Dr. RobI’ve been getting winded lately.”

He’s a middle-aged man with diabetes.  This kind of thing is a “red flag” on certain patients.  He’s one of those patients.

“When does it happen?” I ask.

“Just when I do things.  If I rest for a few minutes, I feel better.”

Now the red flag is waving vigorously.  It sounds like it could be exertional angina.  In a diabetic, the symptoms of ischemia (the heart not getting enough blood) are atypical.  It’s the pattern of symptoms that is the most important, and to have exertional shortness of breath which goes away with rest is a pattern I don’t like to hear.

What he needs is a stress test – more specifically in his case, a nuclear stress test (because his baseline EKG is abnormal).  But there’s a problem: he has no insurance.  A nuclear stress test will cost thousands of dollars.

I can refer him to the hospital, but I know the financial situation he and his wife face.  They have no money because of a chronic pain problem he has.  He hasn’t worked in several years, but hasn’t ever been able to get disability either (“I tried, but was denied three times”).  Without insurance he’s not able to get his problem fixed, so he’s disabled.  But he can’t get disability, so he can’t get insurance to get his problem fixed and no longer be disabled.

But the problem on hand is this: he needs a test he can’t afford.

There are many folks out there in this same situation.  It may not just be the people with no insurance, and it may not even be people who don’t have money.  In fact, my own family is facing this same problem.  Multiple family members (myself included) need dental work done.  Some need it done badly, yet we don’t yet have the money to pay for it.  So we wait for the money to show up while the problems gets worse.

Continue reading “One of Those Patients”

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As you might expect from a blog, we’re big fans of HBO’s VICE, the cable giant’s slickly-produced answer to staid network news magazine shows like Sixty Minutes. Over it’s first two seasons, the show has established a small cult following with fast-paced, drop-you-down-in-the-center-of-the-action investigations of stories that are usually owned by the major television news organizations.

The recipie works and works surprisingly well as entertainment. It’s also pretty damn good journalism, much to the dismay of traditionalists.

Continue reading “Vice Special Report: Killing Cancer [Full Episode] HBO”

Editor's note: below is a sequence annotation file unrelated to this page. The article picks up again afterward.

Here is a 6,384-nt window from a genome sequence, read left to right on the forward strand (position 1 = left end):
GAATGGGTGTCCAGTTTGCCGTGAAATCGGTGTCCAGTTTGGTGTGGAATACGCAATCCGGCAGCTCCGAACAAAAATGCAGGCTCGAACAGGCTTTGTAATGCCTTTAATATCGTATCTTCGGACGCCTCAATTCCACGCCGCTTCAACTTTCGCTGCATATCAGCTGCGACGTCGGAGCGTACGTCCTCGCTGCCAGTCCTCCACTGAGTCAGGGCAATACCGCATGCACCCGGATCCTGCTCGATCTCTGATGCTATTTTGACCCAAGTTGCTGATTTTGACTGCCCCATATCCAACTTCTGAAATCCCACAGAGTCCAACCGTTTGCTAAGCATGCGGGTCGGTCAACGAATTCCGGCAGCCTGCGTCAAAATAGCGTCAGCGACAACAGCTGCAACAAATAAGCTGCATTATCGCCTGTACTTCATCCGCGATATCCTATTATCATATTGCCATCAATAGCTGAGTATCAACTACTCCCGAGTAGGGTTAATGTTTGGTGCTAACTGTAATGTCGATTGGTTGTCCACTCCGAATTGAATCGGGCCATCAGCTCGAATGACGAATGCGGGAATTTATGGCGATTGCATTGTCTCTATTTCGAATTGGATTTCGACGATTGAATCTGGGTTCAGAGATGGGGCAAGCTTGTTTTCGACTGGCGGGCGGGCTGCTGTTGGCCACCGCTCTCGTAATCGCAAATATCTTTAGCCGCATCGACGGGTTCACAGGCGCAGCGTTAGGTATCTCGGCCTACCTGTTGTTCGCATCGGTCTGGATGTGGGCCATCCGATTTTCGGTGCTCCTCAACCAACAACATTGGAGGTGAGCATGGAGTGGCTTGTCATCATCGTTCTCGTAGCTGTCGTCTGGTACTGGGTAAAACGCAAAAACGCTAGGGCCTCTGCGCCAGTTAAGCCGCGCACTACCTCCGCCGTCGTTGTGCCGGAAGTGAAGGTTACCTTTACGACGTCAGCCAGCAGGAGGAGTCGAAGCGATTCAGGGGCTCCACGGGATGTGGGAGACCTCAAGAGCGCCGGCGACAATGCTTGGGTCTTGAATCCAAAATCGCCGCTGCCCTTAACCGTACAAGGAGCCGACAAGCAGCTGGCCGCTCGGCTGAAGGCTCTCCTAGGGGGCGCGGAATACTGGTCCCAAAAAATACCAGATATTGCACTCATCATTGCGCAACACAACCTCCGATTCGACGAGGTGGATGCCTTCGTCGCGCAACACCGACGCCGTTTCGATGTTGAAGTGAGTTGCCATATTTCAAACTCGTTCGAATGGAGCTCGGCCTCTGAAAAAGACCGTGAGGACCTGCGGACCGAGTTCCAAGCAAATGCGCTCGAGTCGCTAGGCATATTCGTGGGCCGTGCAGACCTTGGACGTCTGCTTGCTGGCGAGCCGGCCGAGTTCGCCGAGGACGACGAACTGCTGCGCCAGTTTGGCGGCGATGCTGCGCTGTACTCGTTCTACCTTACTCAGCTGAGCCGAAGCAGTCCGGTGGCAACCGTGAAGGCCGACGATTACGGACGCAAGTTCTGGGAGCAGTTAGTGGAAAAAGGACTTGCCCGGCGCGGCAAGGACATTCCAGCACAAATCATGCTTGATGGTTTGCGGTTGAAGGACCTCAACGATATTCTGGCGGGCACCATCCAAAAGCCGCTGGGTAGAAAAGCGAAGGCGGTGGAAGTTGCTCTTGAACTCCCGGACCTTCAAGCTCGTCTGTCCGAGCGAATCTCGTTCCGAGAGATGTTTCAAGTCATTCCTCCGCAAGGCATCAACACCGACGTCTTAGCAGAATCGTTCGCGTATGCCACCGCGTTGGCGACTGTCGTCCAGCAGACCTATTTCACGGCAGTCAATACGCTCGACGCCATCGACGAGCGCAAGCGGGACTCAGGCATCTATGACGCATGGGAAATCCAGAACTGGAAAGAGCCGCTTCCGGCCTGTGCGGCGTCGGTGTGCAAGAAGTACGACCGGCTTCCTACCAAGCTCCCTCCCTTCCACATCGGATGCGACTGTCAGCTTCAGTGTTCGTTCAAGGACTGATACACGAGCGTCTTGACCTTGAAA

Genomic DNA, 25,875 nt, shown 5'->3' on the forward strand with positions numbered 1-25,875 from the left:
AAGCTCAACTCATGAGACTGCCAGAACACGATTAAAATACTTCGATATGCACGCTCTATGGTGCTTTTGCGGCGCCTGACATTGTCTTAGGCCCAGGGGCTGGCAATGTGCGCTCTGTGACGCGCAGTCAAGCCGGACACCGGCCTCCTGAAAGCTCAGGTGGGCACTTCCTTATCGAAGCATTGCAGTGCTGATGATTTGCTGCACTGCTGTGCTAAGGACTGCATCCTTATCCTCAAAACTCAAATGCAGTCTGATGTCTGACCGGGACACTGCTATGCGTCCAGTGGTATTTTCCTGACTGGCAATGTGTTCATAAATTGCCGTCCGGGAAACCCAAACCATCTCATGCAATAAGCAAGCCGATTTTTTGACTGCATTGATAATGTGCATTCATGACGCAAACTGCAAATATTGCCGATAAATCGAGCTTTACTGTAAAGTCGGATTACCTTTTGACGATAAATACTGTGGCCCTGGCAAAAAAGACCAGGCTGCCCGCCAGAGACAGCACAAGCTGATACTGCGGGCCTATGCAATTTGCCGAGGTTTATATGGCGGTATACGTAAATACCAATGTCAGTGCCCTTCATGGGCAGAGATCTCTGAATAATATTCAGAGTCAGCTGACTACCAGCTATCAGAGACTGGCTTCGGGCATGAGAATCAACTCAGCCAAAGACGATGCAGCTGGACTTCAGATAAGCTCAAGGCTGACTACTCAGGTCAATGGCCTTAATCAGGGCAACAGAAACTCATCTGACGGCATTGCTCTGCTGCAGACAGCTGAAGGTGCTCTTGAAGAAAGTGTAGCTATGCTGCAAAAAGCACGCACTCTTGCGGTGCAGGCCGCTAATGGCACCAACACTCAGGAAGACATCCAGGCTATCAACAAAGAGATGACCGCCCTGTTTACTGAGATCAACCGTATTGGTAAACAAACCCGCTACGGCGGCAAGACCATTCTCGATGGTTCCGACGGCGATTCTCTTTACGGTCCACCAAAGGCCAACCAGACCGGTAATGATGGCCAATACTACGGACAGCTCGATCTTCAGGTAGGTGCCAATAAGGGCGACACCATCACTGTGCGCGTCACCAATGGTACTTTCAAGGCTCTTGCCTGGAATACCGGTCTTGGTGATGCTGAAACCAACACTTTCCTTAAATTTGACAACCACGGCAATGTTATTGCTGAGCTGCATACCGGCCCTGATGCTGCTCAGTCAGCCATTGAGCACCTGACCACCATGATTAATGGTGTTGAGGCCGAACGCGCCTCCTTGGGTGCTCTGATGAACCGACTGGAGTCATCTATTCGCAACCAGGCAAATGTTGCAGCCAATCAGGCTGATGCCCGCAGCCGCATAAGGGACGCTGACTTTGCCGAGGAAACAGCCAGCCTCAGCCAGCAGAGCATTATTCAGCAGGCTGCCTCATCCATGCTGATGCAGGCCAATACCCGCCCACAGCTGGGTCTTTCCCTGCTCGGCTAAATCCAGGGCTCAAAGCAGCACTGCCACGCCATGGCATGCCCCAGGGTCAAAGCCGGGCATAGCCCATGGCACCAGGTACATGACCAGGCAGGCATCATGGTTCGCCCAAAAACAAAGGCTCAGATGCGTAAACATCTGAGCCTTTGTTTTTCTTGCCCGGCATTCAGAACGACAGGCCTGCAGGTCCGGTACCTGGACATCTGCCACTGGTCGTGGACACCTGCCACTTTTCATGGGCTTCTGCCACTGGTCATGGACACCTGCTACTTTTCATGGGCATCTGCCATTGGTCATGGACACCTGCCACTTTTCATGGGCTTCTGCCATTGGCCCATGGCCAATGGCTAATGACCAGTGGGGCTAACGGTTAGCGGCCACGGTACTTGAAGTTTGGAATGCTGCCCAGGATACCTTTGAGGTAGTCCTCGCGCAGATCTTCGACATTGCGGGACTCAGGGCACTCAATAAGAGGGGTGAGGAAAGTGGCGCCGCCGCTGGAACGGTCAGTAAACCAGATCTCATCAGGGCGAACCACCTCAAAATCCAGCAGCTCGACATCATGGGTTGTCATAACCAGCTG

Screen Shot 2015-03-04 at 4.23.13 PMIn the past, the AMA published an article questioning the merits of patient portals — the primary tool for engaging patients. Rob Tennant, senior policy adviser with the MGMA-ACMPE, the entity formed by the merger of the Medical Group Management Association and the American College of Medical Practice Executives raised the fundamental issue: “The business case just hasn’t been made.” I’ll attempt to make it.

Perhaps the best evidence of the business case is when industry visionaries/organizations/leaders such as HIMSS (the professional association for healthIT), Aetna and Kaiser Permanente have made significant investments in patient engagement.

I’ve excerpted a couple sections of Pam Dolan’s article on the topic to set context and then I will address the business case. The patient portal benefits assume that it’s more than a simplistic silo’ed patient portal tethered to an EHR since they are broadly available. [Disclosure: My company, Avado, is one many patient engagement companies.]

This is why I would call it the patient portal & relationship management system or simply patient relationship management system to distinguish it from traditional limited patient portals.

Continue reading “Is There a Business Case For Patient Engagement?”

flying cadeuciiAt 6:30 AM, I kissed my 14-week-old son Joe on the forehead and headed off to work at the hospital. By 3 PM I was back in bed with a hacking cough and a fever.  I had influenza.

As a doctor training in infectious diseases, I knew that the flu can be dangerous in vulnerable populations like little babies. I had visions of Joe being admitted to the pediatric intensive care unit, as I swallowed a pill of oseltamivir (brand name “Tamiflu”) and shivered under the covers.

Should I also give my little boy Tamiflu to prevent him from getting sick? The answer should be clear to an infectious disease physician-in-training, right?

I felt competing instincts. Paternal: to “do something” to prevent Joe from getting the flu. Medical: “do nothing,” as the rampant overuse of antibiotics in children has had negative consequences and the same might be true for antivirals.

As I researched the question further, I learned that the decision to give prophylactic Tamiflu is anything but simple.

Close contacts of people with the flu (including babies) can receive Tamiflu if they are at high risk for influenza complications. One Greek study of 13 newborns found that the drug was safe but did not address its effectiveness. Moreover, the number of babies who would need to receive Tamiflu to prevent one serious case of influenza is unknown.

Continue reading “Dad Has the Flu and There’s a Baby at Home”